Why Are Canadian Healthcare Organizations Slow to Adopt New Technology?

Courtney Marie L.
January 6, 2017

Mobile devices have changed the way people work – the way we communicate, collaborate and get things done. People in many industries now have tools at work that are as easy to use and enjoyable as the apps they use in their personal lives.

So why are healthcare organizations in Canada still running on paper, fax machines and Excel spreadsheets? Why aren’t they taking advantage of the efficiencies offered by these new technologies?

These are their main concerns, and how we at Dr. Bill are solving these roadblocks for the over <1,000> physicians that use our service:

Privacy & Security

<Data residency – where the data is being stored.>

<Compliance with PIPA, PHIPA and FOIPPA, etc.>

Solution: Ensure that your data is stored only on Canadian servers. This is the recommended approach by the CMA, Doctors of BC and other medical associations.

You should also choose a solution where:

  • Physical access to servers is controlled by key-card access to only those maintaining the equipment.
  • Data stored on the servers is encrypted and accessible only by Grouse Software Labs Inc (Dr. Bill) technical staff.
  • Data is backed up daily to a secure off-site location.
  • All user activity & changes are logged, including those of administrators and employees.

Existing Systems in Place

Practitioners are familiar with their current systems and are resistant to change. This tendency to maintain the status quo is compounded by the heavy and stressful workloads that physicians endure. They don’t have a lot of time and energy to try out new technologies or adopt new processes in their workflows.

Yet by avoiding change, organizations will miss opportunities to increase workflow efficiencies – the kind of improvements that lead to higher quality of care.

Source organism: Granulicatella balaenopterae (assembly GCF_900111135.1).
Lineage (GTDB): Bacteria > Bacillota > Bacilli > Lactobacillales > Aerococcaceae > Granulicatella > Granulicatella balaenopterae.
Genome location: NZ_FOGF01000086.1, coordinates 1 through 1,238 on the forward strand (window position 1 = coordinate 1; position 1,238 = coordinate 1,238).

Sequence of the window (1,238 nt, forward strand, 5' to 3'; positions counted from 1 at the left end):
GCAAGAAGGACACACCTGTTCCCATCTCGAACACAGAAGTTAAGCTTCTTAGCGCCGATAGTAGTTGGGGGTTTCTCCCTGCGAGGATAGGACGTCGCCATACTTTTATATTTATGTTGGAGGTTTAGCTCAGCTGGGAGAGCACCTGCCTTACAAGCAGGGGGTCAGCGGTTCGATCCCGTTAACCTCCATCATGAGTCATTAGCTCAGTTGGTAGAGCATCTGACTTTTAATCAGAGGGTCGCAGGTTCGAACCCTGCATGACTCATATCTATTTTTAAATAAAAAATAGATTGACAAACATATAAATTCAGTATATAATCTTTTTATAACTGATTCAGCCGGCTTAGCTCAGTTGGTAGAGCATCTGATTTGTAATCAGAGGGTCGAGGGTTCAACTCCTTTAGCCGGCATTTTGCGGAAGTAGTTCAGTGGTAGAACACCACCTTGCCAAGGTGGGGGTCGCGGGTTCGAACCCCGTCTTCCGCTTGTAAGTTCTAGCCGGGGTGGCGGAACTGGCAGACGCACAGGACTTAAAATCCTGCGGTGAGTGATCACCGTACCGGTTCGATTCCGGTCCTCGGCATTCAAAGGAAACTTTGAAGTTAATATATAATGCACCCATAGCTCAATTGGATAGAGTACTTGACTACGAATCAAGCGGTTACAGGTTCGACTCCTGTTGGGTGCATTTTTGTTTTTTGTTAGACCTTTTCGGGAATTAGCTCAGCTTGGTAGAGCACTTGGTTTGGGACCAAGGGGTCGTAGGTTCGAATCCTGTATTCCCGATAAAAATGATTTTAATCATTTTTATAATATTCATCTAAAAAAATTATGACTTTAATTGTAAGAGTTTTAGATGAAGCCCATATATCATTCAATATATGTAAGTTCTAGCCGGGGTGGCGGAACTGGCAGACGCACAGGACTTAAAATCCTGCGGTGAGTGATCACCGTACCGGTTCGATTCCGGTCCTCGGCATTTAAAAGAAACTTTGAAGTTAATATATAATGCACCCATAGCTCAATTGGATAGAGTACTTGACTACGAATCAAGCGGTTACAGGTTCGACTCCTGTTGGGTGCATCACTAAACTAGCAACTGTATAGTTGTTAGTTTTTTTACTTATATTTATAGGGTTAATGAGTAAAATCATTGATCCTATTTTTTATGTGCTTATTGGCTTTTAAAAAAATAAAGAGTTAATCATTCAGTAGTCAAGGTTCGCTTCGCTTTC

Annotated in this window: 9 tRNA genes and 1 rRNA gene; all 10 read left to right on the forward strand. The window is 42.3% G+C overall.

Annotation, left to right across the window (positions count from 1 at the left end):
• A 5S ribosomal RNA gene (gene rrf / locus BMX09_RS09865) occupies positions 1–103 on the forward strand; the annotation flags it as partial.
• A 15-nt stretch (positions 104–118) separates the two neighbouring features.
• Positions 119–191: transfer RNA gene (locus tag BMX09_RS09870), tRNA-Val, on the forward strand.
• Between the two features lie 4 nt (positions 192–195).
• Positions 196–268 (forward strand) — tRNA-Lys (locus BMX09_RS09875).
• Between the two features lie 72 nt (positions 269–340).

Solution: Identify individuals within your organization that are regular users of new technology, and task them with trying out out new solutions. …

Budget Constraints

Health spending in Canada is forecast to reach $228 billion in 2016, which represents about 13% of our entire national GDP. As a result, there is always great scrutiny around healthcare budgets and the spending of health authorities and facilities. This leads to pressure to keep costs low in non-core areas. This typically includes technology and other process improvement projects.

Some organizations are also wary of new technology investments after spending large sums of money on failed IT projects. This is a common issue with enterprise level software solutions that require system-wide adoption in order to be successful.

Solution: Trial cost-effective solutions in small batches, one physician at a time. Providers of ‘software-as-a-service’ or cloud-based software products offer solutions that have very low risk. They don’t require heavy involvement of IT departments to get set up (they are accessed via the web or mobile apps) and they offer non-restrictive pricing, typically on a monthly basis. Your organization could trial a service for one month – and if it doesn’t work, just cancel!

How to Fix It

(summarize solutions from each section)

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